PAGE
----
"What we're seeing in the atmosphere is legacy pollution. It's not this year's emissions," Brahney explained to me. "It's decades of emissions."
The implications of this finding could be profound. It suggests that even if humanity stopped producing plastic tomorrow, the problem of plastic pollution would remain with us for generations. For a substantial amount of plastic that finds its way into the oceans, the sea is not a final destination, but a mere pitstop on a journey that will eventually see it back to land — back to us — in a dusty form that makes it seem nearly impossible to remediate. Trying to corral decades of plastic dust cycling the globe would be like trying to sweep during a sandstorm. (Regardless, plastic production is escalating, not waning. At the current rate, the annual global flow of plastic into the ocean will nearly triple by 2040.)
It's also possible that microplastics lofted into the skies could alter physical processes in the atmosphere. Some scientists are probing whether the particles could behave like aerosols, possibly absorbing enough radiation to have a net warming effect on the planet. Others have shown that floating microplastics can seed ice crystals, possibly forming clouds, which also could have climate effects.
To be clear, the existence of a global plastic cycle does not significantly mitigate the threat that plastic waste poses to aquatic life. Scientists estimate that there are 24.4 trillion pieces of microplastic floating on or near the ocean surface, swirled into enormous ocean gyres, with concentrations that call up images of soup or even smog. Still, 99 percent of all plastic dumped into the ocean has sunk below the surface. Recent research shows much of it is now being swept into mounds by deep sea currents, often in areas of deep ocean biodiversity. (Yes, there are essentially garbage patches on the ocean floor too.) Although we still know less about the topography of the deep sea than the surface of Mars, preliminary work suggests that deep sea canyon microplastics can be resuspended, only adding to the growing evidence that even the deep sea may not be willing to sequester our plastic problem forever.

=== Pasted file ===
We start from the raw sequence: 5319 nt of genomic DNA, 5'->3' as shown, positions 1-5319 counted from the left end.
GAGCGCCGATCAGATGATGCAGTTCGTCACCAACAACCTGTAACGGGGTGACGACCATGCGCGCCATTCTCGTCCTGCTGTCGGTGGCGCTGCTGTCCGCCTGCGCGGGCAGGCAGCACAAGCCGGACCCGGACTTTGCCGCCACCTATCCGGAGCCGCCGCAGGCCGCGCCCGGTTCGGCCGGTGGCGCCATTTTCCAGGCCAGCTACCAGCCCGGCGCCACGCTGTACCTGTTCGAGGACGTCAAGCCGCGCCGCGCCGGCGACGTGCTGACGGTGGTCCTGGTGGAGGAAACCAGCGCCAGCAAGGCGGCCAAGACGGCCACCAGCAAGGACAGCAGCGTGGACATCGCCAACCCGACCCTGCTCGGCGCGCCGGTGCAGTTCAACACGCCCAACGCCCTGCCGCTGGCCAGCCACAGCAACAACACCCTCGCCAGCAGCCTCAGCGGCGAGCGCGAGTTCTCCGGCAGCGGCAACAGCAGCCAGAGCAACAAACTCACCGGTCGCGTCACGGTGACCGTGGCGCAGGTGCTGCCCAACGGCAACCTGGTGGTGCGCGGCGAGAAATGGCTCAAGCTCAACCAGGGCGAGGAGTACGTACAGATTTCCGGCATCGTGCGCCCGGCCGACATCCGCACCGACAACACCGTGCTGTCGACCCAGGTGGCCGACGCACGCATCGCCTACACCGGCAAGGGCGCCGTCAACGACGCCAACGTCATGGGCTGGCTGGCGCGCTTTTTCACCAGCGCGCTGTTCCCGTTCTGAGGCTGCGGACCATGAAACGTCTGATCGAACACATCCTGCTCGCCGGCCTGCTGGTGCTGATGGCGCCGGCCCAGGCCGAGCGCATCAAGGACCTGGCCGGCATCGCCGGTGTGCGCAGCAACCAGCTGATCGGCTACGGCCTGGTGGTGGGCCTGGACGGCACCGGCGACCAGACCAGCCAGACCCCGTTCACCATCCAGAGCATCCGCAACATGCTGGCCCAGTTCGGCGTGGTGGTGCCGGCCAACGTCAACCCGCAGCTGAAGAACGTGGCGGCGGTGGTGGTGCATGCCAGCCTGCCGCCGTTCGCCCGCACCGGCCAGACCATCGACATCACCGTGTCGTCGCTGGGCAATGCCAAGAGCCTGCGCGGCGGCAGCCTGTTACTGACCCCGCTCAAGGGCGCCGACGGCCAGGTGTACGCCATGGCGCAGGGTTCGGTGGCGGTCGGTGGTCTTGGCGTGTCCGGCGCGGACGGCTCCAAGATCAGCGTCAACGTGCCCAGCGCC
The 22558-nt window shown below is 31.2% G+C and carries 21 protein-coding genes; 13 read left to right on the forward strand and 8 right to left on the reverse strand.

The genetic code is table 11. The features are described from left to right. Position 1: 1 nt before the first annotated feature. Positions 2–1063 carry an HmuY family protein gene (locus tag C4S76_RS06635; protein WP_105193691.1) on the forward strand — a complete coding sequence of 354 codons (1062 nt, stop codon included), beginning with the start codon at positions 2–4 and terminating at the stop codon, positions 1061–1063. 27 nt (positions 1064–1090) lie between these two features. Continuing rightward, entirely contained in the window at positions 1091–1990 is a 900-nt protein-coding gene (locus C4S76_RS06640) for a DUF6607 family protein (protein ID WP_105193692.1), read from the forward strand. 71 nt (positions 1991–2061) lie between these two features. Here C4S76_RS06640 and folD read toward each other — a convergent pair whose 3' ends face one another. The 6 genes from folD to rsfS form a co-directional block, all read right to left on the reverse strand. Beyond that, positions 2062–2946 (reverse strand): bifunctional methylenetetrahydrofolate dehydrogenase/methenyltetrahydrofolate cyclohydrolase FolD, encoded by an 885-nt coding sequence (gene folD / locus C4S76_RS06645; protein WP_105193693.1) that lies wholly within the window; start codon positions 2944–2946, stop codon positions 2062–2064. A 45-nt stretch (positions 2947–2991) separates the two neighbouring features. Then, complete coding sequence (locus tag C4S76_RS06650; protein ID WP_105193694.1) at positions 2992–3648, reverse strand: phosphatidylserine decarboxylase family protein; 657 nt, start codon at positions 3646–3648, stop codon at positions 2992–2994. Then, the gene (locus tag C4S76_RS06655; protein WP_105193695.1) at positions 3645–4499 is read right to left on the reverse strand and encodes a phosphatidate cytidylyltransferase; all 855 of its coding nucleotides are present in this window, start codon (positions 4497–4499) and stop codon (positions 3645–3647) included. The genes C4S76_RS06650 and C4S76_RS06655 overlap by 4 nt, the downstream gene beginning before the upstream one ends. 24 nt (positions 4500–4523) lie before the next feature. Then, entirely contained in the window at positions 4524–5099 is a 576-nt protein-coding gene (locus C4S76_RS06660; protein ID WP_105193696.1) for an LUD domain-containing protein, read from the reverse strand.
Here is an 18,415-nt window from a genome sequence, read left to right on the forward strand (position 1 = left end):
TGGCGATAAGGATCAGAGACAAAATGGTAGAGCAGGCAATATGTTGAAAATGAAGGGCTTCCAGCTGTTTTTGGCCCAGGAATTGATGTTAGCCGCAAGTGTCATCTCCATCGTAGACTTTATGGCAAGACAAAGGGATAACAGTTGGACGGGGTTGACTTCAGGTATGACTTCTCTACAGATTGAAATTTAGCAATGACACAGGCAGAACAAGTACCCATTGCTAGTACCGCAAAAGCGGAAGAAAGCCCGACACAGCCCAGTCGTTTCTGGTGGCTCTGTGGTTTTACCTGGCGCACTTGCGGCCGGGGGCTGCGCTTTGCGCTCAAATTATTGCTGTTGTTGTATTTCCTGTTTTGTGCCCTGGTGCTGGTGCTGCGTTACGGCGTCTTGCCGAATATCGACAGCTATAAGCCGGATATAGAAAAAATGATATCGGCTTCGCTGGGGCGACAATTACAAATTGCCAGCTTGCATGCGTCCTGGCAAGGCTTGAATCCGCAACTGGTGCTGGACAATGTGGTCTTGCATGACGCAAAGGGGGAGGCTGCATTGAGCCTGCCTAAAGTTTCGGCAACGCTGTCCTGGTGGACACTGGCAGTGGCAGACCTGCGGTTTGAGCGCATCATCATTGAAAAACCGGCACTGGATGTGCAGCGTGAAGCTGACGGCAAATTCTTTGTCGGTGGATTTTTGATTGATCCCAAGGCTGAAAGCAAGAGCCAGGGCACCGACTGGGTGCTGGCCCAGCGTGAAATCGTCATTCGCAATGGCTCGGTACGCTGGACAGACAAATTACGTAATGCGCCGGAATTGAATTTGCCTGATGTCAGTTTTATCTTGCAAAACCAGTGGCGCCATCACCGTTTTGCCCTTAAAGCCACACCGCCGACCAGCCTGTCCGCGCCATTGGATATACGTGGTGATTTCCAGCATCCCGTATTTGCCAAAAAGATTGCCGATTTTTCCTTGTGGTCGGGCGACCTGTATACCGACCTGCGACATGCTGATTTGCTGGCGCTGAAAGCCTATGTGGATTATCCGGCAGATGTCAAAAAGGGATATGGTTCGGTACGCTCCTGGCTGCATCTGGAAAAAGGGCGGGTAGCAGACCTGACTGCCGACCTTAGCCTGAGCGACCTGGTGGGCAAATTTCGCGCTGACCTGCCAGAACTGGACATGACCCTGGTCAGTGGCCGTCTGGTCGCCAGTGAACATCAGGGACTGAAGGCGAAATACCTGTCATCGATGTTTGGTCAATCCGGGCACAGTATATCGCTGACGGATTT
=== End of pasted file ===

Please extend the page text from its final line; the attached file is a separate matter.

Perhaps the most important lesson of the newfound plastic cycle is that plastic pollution is a global problem that demands global cooperation. We cannot solve this issue by shipping our plastic waste to other countries, as many first world nations have done for decades. As Allen, author of the 2020 paper, told me, "There are no borders in nature, and plastic is a prime example."
The science journalist Christina Reed has aptly called this moment the "dawn of the plasticene age." These days, we can get a mouthful of plastic when biting into a Hot Pocket or enjoying a beer. Even a baby's first poop can contain plastic. And now we know that we are constantly being showered with microplastic from around the world. The ocean, apparently, does not want it.
Charlotte Stevenson has a M.S. from Stanford University in environmental toxicology, was a National John A. Knauss Marine Policy Fellow, and is currently a Masters candidate at the Johns Hopkins program in science writing. Her work is published with University of Southern California Sea Grant, Scripps Institution of Oceanography, NOAA, and Age of Awareness.